HEADQUARTERS TRANS-MISSISSIPPI DEPARTMENT, Shreveport, La., January 14, 1864.
Major General R. TAYLOR,
Commanding District of West Louisiana:
GENERAL: By direction of the lieutenant-general commanding I inclose copies of letters* from Brigadier-General Mouton and Captain Vick, relative to getting arms across the Mississippi. On December 10 Colonel Harrison was instructed to send a reliable officer to communicate with Major Price, who was in charge of a large number of arms for this department, and make arrangements with him as to the time, point, and manner of crossing them. When General Mouton was assigned to the duty of receiving and securing these arms he was informed that Colonel Harrison had all the instructions necessary to be given from these headquarters, and directed to act in conformity to them. General Mouton seems to be under the impression that, the arms in charge of Colonel Duncan having been carried back from the river, there is nothing more for him to do, whereas it appears that those which he was sent to assist in crossing have never yet come to the east bank.
The lieutenant-general commanding suggests that General Mounton be directed to put himself in communication with Major Price without delay and to make the arrangements Colonel Harrison was directed to make, provided one or the other of them has not already done so. By all means should there be a definite and clear understanding between General Mouton and Major Price. If the report referred to in the letter of Captain Vick be true, that Major Price will not bring the arms to the river, General Mouton can be relieved from his present duty. I have the honor to inclose a copy of letter of instructions* to Colonel Harrison.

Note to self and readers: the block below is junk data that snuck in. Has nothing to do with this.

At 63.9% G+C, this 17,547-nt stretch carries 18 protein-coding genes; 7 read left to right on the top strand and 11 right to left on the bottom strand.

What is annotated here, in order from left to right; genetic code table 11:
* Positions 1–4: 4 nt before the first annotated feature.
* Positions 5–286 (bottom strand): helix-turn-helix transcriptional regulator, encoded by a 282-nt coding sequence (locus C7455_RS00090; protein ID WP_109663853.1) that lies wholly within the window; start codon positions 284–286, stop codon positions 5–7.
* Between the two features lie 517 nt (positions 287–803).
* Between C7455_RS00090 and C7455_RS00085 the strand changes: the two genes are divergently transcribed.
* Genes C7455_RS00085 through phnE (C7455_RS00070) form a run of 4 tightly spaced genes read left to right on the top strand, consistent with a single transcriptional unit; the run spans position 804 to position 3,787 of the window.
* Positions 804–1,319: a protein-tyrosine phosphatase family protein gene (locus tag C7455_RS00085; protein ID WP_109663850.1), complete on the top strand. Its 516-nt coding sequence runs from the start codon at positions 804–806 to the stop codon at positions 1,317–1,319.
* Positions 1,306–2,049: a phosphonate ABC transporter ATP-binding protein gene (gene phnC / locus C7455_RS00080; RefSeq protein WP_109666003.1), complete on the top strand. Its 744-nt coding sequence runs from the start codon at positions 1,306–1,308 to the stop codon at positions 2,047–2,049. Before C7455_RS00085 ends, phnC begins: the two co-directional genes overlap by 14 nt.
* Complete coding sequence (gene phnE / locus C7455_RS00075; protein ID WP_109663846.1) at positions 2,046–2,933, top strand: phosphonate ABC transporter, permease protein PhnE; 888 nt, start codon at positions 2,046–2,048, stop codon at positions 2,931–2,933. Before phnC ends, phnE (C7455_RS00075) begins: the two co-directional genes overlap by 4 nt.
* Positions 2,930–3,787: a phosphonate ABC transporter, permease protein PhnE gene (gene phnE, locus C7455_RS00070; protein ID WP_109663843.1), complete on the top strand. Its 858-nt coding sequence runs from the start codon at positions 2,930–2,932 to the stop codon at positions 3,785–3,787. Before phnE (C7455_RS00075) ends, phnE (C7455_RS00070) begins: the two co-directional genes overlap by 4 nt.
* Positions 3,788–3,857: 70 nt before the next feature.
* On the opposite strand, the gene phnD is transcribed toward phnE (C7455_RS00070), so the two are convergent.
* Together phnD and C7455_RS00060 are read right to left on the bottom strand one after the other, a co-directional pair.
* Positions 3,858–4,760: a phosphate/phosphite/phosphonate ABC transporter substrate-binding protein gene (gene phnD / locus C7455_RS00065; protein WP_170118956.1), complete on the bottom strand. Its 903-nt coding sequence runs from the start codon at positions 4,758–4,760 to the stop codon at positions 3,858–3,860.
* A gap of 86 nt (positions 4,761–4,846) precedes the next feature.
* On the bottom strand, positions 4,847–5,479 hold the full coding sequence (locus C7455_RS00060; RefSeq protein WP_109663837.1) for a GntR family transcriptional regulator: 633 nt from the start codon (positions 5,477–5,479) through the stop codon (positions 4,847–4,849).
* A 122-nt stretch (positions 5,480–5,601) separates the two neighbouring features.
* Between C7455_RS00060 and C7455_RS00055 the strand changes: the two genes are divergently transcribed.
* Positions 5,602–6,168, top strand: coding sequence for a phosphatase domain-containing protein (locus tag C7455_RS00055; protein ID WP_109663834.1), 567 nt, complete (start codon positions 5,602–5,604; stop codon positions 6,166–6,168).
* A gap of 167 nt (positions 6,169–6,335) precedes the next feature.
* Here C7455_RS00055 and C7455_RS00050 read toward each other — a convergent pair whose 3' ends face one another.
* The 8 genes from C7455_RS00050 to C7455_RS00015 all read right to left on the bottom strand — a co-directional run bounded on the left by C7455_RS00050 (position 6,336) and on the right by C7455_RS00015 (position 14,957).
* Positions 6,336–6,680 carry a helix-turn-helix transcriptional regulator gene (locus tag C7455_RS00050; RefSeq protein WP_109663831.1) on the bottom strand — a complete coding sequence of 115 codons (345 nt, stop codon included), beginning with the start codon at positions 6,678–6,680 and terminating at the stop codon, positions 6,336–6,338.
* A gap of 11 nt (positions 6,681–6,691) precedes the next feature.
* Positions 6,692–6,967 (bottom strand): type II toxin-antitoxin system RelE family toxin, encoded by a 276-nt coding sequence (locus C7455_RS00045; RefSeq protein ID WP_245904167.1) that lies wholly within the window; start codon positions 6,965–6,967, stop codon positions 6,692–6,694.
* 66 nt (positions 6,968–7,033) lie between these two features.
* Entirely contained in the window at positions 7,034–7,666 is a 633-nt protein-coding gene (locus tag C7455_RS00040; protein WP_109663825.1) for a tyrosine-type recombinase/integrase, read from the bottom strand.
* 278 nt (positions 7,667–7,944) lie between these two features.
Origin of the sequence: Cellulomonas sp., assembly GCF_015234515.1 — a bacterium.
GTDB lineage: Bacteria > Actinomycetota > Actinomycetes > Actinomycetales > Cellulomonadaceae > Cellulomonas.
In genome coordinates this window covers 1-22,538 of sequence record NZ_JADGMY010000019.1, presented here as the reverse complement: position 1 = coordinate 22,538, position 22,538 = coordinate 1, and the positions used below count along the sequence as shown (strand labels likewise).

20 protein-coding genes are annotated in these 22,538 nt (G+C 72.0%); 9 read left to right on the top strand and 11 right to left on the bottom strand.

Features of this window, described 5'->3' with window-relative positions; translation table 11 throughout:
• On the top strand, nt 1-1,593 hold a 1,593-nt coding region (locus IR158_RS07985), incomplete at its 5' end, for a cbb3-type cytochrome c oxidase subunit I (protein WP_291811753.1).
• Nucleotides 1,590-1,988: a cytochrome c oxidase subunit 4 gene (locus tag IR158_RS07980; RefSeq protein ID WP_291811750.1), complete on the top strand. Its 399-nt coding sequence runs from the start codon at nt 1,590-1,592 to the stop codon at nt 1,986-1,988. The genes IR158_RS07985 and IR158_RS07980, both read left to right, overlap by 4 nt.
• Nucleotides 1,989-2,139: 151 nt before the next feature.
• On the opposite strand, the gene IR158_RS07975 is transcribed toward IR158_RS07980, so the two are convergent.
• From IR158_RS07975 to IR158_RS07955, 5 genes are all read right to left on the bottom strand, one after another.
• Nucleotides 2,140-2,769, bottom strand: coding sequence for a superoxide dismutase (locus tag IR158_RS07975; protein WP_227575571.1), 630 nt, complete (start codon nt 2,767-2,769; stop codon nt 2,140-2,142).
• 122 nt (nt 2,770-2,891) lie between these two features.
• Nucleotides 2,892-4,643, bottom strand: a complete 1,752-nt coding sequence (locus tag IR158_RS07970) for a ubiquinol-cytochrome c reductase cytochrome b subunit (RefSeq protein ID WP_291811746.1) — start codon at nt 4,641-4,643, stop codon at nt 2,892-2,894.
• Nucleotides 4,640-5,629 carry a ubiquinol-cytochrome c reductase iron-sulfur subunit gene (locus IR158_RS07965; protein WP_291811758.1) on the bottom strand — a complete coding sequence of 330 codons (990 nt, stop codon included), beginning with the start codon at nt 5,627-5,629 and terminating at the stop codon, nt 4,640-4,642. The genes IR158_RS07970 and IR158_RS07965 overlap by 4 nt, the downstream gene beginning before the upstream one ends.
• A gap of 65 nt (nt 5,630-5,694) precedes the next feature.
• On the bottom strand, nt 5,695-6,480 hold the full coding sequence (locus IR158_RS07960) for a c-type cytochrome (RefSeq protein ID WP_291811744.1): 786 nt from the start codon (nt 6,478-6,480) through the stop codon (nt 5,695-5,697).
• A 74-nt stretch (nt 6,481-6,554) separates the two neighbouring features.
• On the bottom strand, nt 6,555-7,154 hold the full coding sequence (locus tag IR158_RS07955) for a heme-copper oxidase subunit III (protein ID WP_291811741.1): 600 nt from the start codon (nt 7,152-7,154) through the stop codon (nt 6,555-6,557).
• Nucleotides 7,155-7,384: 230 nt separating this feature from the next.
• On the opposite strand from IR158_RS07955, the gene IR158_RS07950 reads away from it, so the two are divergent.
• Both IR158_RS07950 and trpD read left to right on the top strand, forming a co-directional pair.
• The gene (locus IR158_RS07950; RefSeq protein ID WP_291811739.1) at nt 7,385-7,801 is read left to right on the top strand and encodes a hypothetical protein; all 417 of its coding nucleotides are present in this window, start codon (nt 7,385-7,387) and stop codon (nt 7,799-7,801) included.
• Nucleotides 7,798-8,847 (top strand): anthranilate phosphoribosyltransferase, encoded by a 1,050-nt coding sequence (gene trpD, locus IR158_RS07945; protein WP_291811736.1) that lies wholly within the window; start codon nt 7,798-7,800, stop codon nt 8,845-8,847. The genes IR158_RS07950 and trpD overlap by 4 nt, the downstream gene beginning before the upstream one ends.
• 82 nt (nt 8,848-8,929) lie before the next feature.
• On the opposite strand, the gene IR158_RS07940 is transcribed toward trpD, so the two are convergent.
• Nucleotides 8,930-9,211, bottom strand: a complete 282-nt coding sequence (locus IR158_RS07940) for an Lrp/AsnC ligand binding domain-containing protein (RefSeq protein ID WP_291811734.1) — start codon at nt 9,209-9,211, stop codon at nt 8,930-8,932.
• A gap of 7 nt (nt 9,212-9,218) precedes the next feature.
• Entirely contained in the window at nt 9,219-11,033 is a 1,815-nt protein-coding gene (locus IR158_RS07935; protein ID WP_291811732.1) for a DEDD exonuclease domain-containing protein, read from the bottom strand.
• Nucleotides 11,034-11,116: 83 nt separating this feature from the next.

Very respectfully, your obedient servant,
Lieutenant and Aide-de-Camp.
HEADQUARTERS DISTRICT OF WEST LOUISIANA, Alexandria January 14, 1864.
Chief of Staff:
GENERAL: The communications received on yesterday from General Mouton, copies of which were forwarded by him directly to department headquarters, lead to the belief that no more arms are to be expected for the present from the other side of the Mississippi. This, in connection with the rising rivers and the withdrawal of the enemy from the Teche, makes me desirous of recalling Mouton's command to a point at least as near as Trinity, where the Ouachita Valley can be better protected than at Monroe, and the command in striking distance of this point. Orders have been sent to General Mouton to move to Trinity, unless events now unforeseen render his longer presence at Monroe desirable. He will be instructed to place a boat in Little River to facilitate communication with this place. He reports that a boat has been sent to remove the guns, &c., at Harrisonburg to Monroe, as the lieutenant-general commanding desired. General Mouton can amply protect the contemplated works at Trin-